A Guide to Ride-On Lawn Mowers

A Guide to Ride-On Lawn Mowers

Ride-on lawn mowers are a type of lawn mower that allows the user to sit on the machine while it cuts the grass.  

They’re typically larger and more powerful than other types of mowers, and are well-suited for use on large lawns of more than 4000 square metres – or one acre in imperial measurements. 

In this article, we’ve broken down the pros and cons of ride-on mowers, the features to look out for and highlighted some important considerations when shopping for a new mower. 

What are ride-on lawn mowers?

ride on garden lawn mowerOne of the main advantages of ride-on mowers is their large cutting decks. These decks allow the mowers to cut a wide strip of grass with each pass, which means you can mow your lawn more quickly and efficiently.  

This is especially useful for people with large lawns, as it can save a lot of time and effort.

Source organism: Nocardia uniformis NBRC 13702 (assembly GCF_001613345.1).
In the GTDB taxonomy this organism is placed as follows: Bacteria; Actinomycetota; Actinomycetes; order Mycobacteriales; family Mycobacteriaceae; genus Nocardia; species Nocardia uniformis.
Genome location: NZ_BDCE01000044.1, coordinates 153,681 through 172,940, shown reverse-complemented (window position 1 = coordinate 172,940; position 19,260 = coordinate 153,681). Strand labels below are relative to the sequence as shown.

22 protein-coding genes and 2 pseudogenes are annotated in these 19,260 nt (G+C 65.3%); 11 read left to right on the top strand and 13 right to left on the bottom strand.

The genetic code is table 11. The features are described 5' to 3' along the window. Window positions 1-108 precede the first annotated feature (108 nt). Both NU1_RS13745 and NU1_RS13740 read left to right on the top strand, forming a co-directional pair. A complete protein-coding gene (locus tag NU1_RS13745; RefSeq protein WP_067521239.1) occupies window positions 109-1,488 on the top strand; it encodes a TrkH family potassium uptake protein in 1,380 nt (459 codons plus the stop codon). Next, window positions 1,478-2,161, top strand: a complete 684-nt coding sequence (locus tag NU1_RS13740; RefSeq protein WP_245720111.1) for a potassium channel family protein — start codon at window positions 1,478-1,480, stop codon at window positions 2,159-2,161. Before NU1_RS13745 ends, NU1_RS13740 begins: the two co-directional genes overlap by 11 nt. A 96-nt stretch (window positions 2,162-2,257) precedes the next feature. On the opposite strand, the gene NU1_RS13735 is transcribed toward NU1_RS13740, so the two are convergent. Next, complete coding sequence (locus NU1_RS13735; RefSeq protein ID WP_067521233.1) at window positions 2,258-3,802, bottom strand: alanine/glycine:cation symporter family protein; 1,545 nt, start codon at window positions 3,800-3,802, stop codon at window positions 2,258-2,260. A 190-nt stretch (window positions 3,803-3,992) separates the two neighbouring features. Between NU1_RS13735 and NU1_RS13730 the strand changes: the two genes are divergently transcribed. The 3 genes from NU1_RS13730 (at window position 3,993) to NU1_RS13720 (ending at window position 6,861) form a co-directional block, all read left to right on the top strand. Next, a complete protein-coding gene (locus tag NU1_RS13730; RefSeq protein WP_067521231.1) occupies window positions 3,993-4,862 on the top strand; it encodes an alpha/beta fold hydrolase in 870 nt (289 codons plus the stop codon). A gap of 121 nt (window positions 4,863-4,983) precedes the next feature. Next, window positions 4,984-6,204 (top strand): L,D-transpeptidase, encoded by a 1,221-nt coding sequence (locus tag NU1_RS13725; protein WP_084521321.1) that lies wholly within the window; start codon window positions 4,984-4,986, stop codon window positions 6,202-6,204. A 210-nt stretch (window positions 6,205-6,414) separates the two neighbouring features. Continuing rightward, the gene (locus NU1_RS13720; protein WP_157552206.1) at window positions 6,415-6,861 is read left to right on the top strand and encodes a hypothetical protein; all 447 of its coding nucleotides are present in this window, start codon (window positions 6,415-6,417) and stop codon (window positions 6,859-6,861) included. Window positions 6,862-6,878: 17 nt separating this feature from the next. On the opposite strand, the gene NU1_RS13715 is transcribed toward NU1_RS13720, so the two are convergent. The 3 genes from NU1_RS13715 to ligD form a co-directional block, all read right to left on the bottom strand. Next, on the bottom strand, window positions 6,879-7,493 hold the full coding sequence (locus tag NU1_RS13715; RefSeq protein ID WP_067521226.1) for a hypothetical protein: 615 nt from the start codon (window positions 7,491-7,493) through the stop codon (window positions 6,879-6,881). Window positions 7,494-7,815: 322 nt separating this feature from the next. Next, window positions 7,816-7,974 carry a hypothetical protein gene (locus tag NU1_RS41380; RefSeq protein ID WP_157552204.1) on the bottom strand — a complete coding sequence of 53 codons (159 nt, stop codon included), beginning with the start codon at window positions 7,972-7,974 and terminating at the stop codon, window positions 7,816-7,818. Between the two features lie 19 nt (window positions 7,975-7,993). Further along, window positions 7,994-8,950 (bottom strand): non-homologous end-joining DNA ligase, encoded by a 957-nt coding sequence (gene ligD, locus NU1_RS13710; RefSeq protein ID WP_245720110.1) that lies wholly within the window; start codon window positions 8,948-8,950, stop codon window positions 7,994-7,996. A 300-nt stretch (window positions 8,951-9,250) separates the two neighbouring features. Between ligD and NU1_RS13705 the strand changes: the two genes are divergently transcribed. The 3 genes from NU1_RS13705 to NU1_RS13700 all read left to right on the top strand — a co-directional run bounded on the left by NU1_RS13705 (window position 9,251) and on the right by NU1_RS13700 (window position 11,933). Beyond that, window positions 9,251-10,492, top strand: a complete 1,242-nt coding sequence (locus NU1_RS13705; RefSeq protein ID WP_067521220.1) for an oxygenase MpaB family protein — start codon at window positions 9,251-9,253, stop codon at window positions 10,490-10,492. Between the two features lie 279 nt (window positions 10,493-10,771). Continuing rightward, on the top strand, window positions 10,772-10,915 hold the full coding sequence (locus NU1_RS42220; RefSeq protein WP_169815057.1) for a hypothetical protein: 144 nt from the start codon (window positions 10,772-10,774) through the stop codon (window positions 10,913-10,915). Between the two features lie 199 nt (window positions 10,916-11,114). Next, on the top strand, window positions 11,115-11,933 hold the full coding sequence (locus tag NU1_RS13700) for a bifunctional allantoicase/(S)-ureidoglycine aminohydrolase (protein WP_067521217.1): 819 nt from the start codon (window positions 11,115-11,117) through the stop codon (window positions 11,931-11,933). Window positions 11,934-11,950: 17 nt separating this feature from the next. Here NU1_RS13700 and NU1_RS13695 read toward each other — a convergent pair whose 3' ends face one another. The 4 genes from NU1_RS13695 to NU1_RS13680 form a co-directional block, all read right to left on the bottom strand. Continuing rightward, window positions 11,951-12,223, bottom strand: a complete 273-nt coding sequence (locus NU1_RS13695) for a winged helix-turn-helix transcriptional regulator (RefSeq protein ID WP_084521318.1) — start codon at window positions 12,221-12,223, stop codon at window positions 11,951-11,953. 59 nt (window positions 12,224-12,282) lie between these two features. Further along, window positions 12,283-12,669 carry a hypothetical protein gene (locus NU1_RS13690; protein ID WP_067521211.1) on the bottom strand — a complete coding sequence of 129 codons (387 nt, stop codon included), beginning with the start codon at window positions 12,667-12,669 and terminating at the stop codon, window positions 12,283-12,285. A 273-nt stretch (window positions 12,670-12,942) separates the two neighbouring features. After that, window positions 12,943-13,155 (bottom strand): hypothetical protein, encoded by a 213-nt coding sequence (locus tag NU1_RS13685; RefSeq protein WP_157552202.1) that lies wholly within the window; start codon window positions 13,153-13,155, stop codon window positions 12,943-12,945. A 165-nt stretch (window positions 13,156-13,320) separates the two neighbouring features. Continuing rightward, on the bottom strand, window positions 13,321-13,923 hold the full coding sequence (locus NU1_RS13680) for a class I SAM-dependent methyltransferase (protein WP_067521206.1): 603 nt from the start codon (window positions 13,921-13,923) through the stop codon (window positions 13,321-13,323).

Ride-on mowers typically have more powerful engines than other types of mowers, which makes them capable of cutting through thick and overgrown grass with ease. 

Another advantage is their comfort and convenience. Most models are designed with the user’s comfort in mind, with features such as padded seats, adjustable cutting heights, and detachable grass clipping bags.  

Many are also equipped with headlights and other accessories, which can make it easier to mow your lawn in the evenings or in low light conditions. 

However, ride-on mowers also have some drawbacks.  

One of the main disadvantages is their size and weight. These mowers are larger and heavier than other types of mowers, making them difficult to manoeuvre and store if space is limited.  

Ride-on mowers are also typically more expensive than other types of mowers, which can be a barrier when you’re on a budget. 

Ultimately, the decision to use a ride-on mower will depend on your individual lawn care needs and preferences. 

If you’re not sure a ride-on mower is what you need, take a look at our complete Lawn Mower Buyers Guide 

The three main types of ride-on lawnmowers are lawn and garden mowers, rear engine models and zero-turn mowers.